Hierarchy of Painting genres

1.0 Art and Sculpture 1.9.4 Genre digests

The French Academie des Beaux-Arts (Academy of Fine Arts) was founded in 1648. It was not the first such academy: the Accademia dell’Arte del Disegno was founded by the Medici family in the early 1560s for the arts of Florence; In the 1580s the Pope founded the Accademia di San Luca for the art of Rome.

The French Academy was originally called the Academie Royale de Peinture et de Sculpture (Royal Academy of Painting and Sculpture). It was abolished temporarily during the French Revolution before being renamed as the Academie de Peinture et de Sculpture (Academy of Painting and Sculpture).

In 1669 Andre Felibien, Secretary to the French Academy, announced a hierarchy of painting genres that would form the basis of the Academy’s awards of prizes and sholarships. It would determine what could be shown at its Salon. Though originally theoretic, this was autocratically applied, together with rules on style, colour palette and the method and brushwork to be used in paintings. Corralling artists is akin to herding cats, it created dissent and directly affected the value of the paintings produced.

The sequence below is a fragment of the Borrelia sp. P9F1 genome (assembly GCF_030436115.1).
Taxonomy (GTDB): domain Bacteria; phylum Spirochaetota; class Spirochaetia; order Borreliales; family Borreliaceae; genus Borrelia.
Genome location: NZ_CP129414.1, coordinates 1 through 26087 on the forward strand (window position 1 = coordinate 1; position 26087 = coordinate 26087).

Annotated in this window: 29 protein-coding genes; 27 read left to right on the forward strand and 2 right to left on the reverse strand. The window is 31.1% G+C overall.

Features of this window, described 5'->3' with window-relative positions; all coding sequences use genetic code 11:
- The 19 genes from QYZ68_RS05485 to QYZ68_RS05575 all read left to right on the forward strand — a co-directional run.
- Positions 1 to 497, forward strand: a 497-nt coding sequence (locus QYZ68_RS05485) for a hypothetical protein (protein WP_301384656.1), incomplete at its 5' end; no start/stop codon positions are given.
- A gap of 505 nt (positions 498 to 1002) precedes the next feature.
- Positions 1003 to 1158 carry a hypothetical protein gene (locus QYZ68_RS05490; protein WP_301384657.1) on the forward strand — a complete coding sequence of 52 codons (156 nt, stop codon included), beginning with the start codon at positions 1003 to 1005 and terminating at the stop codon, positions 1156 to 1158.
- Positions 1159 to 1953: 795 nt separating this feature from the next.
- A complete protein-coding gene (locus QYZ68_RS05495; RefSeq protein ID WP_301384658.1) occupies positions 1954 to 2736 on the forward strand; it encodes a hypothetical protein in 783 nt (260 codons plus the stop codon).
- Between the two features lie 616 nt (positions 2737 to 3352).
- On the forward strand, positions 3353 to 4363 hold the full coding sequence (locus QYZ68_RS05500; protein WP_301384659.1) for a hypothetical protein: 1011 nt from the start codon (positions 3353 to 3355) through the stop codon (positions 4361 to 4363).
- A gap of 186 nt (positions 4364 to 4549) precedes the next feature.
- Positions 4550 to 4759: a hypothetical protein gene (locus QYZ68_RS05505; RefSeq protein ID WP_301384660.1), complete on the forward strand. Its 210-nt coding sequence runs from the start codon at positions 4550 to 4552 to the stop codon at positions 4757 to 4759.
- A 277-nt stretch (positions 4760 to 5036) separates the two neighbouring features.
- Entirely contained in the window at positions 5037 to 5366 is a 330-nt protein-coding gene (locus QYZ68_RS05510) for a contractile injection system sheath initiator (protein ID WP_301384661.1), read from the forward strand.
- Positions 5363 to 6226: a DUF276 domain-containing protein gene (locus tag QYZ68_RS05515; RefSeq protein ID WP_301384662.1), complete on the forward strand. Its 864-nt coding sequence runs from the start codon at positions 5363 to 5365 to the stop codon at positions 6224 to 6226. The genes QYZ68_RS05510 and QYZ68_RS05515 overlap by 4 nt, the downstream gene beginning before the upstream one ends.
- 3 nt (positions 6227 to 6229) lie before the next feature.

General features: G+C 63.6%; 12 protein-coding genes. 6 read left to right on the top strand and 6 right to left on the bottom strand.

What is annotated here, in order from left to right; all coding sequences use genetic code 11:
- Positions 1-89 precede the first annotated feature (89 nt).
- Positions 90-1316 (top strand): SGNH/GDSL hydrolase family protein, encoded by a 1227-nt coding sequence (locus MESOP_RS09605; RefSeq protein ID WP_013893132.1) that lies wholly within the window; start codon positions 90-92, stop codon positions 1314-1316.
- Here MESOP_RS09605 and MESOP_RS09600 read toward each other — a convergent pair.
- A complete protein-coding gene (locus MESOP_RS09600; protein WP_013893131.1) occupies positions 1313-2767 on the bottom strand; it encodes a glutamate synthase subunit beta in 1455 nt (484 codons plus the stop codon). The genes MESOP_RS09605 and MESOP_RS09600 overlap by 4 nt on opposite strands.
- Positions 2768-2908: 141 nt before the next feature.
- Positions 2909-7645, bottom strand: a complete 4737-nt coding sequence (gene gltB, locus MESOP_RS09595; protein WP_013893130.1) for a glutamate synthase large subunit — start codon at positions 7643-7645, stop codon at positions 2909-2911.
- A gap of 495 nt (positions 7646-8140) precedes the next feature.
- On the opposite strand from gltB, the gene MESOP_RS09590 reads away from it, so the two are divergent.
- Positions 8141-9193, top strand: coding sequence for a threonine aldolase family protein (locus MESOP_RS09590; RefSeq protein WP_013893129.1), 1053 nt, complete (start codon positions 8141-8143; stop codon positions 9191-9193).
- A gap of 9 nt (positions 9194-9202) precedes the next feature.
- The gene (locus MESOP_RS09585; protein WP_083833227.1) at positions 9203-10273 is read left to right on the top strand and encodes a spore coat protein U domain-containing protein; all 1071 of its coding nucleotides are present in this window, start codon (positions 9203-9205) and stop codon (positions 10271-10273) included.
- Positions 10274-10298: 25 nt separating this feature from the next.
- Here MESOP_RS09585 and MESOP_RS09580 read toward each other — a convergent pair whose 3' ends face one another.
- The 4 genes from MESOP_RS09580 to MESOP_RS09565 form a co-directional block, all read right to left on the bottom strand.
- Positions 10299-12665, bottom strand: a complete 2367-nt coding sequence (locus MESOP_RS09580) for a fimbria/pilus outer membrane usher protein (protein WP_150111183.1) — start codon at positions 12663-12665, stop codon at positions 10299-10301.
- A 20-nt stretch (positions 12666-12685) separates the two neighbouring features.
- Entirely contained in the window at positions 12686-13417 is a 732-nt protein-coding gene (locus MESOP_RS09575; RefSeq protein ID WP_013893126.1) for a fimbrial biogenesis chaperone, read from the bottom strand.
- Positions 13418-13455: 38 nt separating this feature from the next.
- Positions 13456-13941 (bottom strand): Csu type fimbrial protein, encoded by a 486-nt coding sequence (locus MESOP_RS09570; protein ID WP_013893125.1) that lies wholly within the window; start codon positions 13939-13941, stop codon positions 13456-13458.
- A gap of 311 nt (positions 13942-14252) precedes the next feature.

The French Academy’s hierarchy was set as:

  • History Painting
  • Portraiture
  • Genre Painting
  • Landscapes
  • Still Life

Simplistically, this approach values the paintings with people in them, and demotes those that have none. It didn’t consider rating animal paintings in the list, and of course abstract art was yet to emerge. Further, despite its name including the word ‘Sculpture’, this had no separate arrangements, its subject had to squeeze it into one of their five categories.

ultcult.com adds a ninth category, at the end chronologically but not in terms of its impact and value – this is Public Art.

So here ultcult.com presents our digest of nine genres from among our database:

Enjoy the journey through each!

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